This Vignette will give you a short introduction how **mlrMBO** can be configured to make use of multicore or other parallel infrastructures by evaluating multiple points (each on one CPU) per MBO iteration, to improve the speed of the model-based optimization.

The parallelization of multiple evaluations of the target function is realized internally with the R package `parallelMap`

. This package offers simple parallelization with various different back-ends. For details on the usage see the parallelMap github page, which offers a nice tutorial and describes all possible back-ends thoroughly. In this example we use a *multicore* back-end, which is also the most common use-case. Note, that the multicore parallelization does *not* work on windows machines.

Like always let’s start with the function we want to optimize:

```
library(mlrMBO)
library(ggplot2)
obj.fun = makeBraninFunction()
# visualize the function
autoplot(obj.fun, render.levels = TRUE, show.optimum = TRUE)
```

In our example we will have *two CPUs* that we want to utilize for the evaluation of the black-box function.

```
library(mlrMBO)
ctrl = makeMBOControl(propose.points = 2)
```

There are multiple methods available to propose multiple points. Each has it’s advantages and disadvantages. The choice is mostly bound to your choice of the infill criterion, so we will decide for that first. As we have a real valued parameter space of our objective function, the **expected improvement** is usually the best choice

`ctrl = setMBOControlInfill(ctrl, crit = crit.ei)`

The available methods to propose multiple points are as follows: * `cl`

: Proposes points by the constant liar strategy. The constant liar is usually a good choice for the **augmented expected - ** and the **expected improvement**. The first point is obtained by the ordinary infill optimization, like it is used to propose one point. To obtain the 2nd point we assume that the evaluation at the first point is finished. As we don’t really have an outcome yet, we set the outcome to a lie. Usually the minimum of all observed outcomes is chosen as the lie. This *lie* is used to update the model in order to propose subsequent point. The procedure is repeated until `propose.points`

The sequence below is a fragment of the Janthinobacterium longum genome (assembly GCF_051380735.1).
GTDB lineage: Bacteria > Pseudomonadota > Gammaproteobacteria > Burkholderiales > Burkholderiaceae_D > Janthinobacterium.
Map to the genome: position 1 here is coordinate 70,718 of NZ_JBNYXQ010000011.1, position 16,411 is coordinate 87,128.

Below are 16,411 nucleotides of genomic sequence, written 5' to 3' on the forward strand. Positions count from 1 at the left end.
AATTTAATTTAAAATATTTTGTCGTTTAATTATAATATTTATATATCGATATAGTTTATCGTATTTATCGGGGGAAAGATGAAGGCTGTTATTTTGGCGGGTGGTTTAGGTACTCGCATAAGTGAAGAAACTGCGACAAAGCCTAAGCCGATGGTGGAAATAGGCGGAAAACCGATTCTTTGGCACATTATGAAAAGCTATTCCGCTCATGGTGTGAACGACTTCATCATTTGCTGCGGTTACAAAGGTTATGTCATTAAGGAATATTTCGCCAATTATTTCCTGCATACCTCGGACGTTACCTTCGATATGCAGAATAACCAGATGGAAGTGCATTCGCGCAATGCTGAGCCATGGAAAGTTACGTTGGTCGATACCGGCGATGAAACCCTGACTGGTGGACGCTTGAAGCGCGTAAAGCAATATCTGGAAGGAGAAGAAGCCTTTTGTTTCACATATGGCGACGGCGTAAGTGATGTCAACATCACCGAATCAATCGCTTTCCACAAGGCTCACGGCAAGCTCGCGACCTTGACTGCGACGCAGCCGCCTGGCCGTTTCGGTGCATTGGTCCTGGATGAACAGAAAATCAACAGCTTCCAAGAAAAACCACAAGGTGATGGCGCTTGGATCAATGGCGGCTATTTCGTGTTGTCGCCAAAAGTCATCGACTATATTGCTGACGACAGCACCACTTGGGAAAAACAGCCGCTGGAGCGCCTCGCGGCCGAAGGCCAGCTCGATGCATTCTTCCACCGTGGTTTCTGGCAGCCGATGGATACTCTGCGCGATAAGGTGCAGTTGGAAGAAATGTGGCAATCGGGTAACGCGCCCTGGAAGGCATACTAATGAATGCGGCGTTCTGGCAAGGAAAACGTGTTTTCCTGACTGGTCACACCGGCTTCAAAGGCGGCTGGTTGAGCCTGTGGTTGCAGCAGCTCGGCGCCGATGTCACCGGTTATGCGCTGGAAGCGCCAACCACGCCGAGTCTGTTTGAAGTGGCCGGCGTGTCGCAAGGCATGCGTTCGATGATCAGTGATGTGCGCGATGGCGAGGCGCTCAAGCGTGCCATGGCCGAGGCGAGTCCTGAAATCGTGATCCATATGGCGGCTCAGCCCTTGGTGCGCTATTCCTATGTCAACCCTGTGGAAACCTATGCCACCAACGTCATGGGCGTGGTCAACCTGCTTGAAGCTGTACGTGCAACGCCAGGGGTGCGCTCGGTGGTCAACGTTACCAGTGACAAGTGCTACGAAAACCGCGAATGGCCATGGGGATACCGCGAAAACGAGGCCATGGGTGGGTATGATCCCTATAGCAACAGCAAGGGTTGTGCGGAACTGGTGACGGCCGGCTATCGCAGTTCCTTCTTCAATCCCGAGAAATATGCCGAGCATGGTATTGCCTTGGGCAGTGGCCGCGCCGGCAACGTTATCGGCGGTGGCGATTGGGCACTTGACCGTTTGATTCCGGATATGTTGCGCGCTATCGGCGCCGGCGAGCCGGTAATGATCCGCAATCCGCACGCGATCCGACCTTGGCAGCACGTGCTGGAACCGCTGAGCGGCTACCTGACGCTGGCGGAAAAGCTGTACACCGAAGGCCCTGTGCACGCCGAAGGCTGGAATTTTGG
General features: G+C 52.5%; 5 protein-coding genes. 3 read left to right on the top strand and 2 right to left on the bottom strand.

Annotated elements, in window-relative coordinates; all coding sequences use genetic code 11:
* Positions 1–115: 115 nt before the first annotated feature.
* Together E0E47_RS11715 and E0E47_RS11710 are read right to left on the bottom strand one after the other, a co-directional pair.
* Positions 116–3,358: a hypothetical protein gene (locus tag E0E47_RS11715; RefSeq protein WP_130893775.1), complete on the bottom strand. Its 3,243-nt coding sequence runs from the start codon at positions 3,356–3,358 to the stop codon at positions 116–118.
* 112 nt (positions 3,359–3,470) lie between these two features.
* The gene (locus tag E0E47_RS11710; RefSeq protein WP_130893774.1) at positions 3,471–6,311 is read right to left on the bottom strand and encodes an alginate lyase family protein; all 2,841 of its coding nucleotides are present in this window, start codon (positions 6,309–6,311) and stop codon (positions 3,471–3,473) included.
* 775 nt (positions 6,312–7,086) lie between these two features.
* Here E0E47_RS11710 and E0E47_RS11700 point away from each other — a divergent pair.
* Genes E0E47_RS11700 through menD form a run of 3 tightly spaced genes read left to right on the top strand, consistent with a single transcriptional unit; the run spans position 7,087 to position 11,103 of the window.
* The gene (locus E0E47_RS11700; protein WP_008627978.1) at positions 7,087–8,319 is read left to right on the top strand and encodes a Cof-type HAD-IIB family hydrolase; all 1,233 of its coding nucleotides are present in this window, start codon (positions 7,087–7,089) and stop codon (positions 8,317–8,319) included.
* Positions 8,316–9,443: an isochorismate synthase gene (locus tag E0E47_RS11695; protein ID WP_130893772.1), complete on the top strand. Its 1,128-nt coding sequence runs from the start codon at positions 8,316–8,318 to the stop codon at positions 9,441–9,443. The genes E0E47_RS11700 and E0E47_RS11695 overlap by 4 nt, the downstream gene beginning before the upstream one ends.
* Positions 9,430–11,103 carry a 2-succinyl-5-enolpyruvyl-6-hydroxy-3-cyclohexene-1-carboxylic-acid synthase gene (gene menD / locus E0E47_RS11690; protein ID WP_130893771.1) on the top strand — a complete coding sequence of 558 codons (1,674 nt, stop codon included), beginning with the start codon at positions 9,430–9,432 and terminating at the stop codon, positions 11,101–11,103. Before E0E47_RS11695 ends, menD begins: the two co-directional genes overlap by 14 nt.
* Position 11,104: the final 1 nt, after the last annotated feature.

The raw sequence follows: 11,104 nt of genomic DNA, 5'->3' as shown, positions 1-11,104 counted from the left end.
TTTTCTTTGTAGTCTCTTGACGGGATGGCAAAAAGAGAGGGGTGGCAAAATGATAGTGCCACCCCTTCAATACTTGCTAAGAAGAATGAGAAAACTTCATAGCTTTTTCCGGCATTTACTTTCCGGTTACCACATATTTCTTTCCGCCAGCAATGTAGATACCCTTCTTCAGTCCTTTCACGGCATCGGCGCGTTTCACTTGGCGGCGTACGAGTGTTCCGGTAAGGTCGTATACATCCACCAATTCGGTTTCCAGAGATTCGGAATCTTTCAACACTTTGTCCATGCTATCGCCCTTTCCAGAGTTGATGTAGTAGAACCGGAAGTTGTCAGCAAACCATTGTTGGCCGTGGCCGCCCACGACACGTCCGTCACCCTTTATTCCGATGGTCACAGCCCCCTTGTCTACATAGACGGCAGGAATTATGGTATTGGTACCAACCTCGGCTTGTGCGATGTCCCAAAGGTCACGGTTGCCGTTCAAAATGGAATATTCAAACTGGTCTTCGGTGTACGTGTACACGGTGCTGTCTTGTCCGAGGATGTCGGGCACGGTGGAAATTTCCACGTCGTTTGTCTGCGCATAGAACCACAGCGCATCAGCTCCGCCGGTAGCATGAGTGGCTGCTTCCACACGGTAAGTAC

proposals are generated. * `cb`

: As learnt from Vignette for *Mixed Space Optimization* we prefer the **lower/upper confidence bound** (CB) when we use a *random forest* as a regression method for the surrogate. For the *CB* the parameter \(\lambda\) is not fixed. This characteristic can be used to obtain multiple proposals by optimizing the *CB* for different lambda values, which are drawn from an exp(1)-distribution. Each lambda value leads to a slightly different infill criteria function with different optima resulting in different proposals. * `multicrit`

: Use a evolutionary multicriteria optimization. This is a (mu+1) type evolutionary algorithm and runs for `multicrit.maxit`

generations. The population size is set to `propose.points`

. For a detailed description of the algorithm check the paper MOI-MBO: Multiobjective Infill for Parallel Model-Based Optimization.

After having said that, and as we already decided for the **expected improvement** because we want to use Kriging for the surrogate as we have a purely numeric parameter space we decide for the **constant liar** as a multi point proposal method. So we have to define:

`ctrl = setMBOControlMultiPoint(ctrl, method = "cl", cl.lie = min)`

For parallelization the termination criterion offers two useful options. We can limit the number of total evaluations of the objective function as well as we can limit the number of MBO iterations. Assuming our initial design is of size 8 and we allow 6 iterations we will get 20 evaluations of the objective function as we decided to have two evaluations per iteration by setting `propose.points = 2`

. so for our example the following two settings will lead to the same result:

```
ctrl = setMBOControlTermination(ctrl, iters = 6)
ctrl = setMBOControlTermination(ctrl, max.evals = 20) # for the choosen settings will result in the same number of evaluations.
```

For simplification we will let MBO automatically decide for the regression method and the initial design. As the parameter space is purely numeric MBO will use Kriging, which is exactly what we want.

All we have to do now to initialize the parallel execution of the objective function is to call `parallelStartMulticore()`

from the `parallelMap`

package.

```
# Kriging can create a lot of console output, which we want tu surpress here:
configureMlr(on.learner.warning = "quiet", show.learner.output = FALSE)
library(parallelMap)
parallelStartMulticore(cpus = 2, show.info = TRUE)
res = mbo(obj.fun, control = ctrl, show.info = FALSE)
## Loading required package: rgenoud
## ## rgenoud (Version 5.8-1.0, Build Date: 2017-10-10)